KRIS KRISTOFFERSON achieved remarkable success as a country songwriter at the start of the 1970s. His songs "Me and Bobby McGee
," "Help Me Make It Through the Night
," "Sunday Morning Coming Down
," and "For the Good Times
," all chart-topping hits, helped redefine country songwriting. Heralded as an artist's artist, the three-time GRAMMY winner has recorded 29 albums, including three with pals Willie Nelson, Johnny Cash and Waylon Jennings as part of the Highwaymen. KRISTOFFERSON is a member of the Country Music Hall of Fame and a winner of the prestigious Johnny Mercer Award from the Songwriter Hall of Fame. KRISTOFFERSON has spent three decades performing concerts all over the world, in most recent years in a solo acoustic setting, which puts the focus on the songs. "There's an honesty in the sparseness. It feels like direct communication to the listener," he says. "I still have more fun when I'm with the band, but being alone is freer, somehow. It's like being an old blues guy, just completely stripped away."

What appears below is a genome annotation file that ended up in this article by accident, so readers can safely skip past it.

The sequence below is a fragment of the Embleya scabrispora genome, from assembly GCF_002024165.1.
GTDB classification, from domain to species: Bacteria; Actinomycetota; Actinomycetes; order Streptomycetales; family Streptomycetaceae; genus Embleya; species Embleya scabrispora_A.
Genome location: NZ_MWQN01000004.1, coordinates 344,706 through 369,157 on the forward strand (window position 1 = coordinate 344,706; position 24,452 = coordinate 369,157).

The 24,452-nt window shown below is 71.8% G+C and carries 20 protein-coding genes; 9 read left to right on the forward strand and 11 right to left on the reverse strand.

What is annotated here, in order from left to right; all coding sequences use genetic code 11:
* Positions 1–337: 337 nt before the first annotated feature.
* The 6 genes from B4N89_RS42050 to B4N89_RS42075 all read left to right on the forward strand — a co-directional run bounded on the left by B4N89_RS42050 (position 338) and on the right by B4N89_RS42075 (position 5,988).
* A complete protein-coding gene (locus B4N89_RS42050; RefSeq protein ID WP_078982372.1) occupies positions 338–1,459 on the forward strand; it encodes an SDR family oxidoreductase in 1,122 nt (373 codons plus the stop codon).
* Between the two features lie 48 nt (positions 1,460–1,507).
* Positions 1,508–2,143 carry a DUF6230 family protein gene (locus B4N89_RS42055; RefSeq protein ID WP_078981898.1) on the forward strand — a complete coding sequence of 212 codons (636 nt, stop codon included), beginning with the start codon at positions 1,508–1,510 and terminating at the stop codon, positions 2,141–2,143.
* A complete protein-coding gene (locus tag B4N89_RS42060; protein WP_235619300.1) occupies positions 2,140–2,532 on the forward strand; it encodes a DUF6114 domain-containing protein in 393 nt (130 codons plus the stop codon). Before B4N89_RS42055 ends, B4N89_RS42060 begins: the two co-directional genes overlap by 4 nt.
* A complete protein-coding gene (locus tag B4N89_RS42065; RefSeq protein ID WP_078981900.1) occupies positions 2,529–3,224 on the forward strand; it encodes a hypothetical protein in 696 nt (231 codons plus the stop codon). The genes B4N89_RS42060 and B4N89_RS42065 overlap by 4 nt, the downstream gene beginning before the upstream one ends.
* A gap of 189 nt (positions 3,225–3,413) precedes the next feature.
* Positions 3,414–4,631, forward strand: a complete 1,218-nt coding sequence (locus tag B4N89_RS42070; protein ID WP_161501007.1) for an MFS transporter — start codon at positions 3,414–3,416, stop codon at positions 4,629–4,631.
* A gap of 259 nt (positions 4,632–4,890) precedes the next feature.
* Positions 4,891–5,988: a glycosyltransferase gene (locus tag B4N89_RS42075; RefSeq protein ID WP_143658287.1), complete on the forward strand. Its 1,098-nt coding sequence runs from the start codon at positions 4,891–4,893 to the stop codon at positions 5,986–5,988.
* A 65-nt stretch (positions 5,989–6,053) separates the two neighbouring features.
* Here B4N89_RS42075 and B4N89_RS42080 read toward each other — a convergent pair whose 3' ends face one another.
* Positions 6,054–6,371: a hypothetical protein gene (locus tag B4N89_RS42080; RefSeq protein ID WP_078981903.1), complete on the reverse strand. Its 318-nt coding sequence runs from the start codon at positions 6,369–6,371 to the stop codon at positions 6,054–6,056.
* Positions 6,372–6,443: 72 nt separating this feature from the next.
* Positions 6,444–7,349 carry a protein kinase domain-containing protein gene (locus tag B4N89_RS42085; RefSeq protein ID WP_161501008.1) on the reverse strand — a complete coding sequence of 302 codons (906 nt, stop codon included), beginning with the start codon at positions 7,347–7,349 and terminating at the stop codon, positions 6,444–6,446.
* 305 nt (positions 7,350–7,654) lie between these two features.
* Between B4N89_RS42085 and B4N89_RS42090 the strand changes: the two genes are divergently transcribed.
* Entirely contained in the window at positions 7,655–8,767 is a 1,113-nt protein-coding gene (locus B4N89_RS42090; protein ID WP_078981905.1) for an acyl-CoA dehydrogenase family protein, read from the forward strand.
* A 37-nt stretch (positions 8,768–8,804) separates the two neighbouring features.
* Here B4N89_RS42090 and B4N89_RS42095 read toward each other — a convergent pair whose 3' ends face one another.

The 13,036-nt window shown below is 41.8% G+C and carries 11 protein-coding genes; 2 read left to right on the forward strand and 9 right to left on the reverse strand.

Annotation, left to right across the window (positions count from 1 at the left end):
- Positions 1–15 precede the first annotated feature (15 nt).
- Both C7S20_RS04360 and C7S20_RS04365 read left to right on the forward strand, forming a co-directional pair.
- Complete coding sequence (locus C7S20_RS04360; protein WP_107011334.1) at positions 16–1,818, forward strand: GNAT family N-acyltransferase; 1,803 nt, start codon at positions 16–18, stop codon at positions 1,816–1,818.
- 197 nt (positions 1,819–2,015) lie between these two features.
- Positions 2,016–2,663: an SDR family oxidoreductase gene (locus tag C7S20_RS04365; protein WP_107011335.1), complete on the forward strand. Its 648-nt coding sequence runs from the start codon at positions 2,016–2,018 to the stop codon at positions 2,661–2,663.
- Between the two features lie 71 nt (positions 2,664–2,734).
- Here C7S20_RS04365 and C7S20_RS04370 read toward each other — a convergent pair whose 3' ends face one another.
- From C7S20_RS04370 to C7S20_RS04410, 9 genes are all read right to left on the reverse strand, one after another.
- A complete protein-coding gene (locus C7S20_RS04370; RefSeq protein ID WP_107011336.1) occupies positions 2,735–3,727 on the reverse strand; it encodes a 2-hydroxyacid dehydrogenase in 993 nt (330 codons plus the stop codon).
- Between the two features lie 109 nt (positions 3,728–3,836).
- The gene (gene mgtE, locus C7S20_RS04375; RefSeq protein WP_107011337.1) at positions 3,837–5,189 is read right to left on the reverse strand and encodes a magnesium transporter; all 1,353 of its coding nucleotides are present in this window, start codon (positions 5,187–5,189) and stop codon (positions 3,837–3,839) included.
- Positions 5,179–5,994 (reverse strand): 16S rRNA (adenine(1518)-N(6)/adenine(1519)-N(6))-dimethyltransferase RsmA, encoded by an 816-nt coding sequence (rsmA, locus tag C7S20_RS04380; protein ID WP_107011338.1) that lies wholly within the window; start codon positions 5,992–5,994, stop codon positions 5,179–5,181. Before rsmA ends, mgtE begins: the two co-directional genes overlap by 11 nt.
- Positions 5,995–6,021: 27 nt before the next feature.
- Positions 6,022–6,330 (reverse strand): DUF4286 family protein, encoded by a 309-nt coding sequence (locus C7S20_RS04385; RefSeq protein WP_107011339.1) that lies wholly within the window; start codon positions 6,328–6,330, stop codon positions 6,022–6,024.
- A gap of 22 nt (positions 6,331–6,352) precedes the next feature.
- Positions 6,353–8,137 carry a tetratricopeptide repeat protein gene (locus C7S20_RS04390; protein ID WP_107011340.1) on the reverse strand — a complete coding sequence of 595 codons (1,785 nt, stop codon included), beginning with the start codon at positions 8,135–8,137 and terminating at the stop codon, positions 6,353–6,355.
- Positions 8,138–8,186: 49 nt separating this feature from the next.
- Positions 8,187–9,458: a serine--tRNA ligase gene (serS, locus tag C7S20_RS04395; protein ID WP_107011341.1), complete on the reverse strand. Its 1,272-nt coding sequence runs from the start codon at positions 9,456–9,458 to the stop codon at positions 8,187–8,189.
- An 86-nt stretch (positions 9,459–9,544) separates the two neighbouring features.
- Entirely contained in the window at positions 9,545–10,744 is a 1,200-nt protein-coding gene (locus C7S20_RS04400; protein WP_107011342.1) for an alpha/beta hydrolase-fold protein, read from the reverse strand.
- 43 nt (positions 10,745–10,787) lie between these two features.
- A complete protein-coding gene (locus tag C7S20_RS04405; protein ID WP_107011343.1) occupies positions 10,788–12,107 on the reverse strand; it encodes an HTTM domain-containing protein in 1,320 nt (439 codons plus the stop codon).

Many would have hung their hat by now. Instead, KRISTOFFERSON barely has paused for breath. He's released several recent high watermarks including the increasingly intimate A Moment of Forever (1995), The Austin Sessions (1999) and This Old Road (2006), and he produced some of his finest work with the deeply personal Closer to the Bone (2009) and Feeling Mortal (2013). KRISTOFFERSON has reached living legend status, but that hasn't changed or hindered his creativity. His current CD, The Cedar Creek Sessions, was recorded live at Austin's Cedar Creek Recording Studio in June 2014. Released in time for KRISTOFFERSON's 80th birthday earlier this year, the double-CD set is a snapshot of the legendary songwriter in the twilight of his life.
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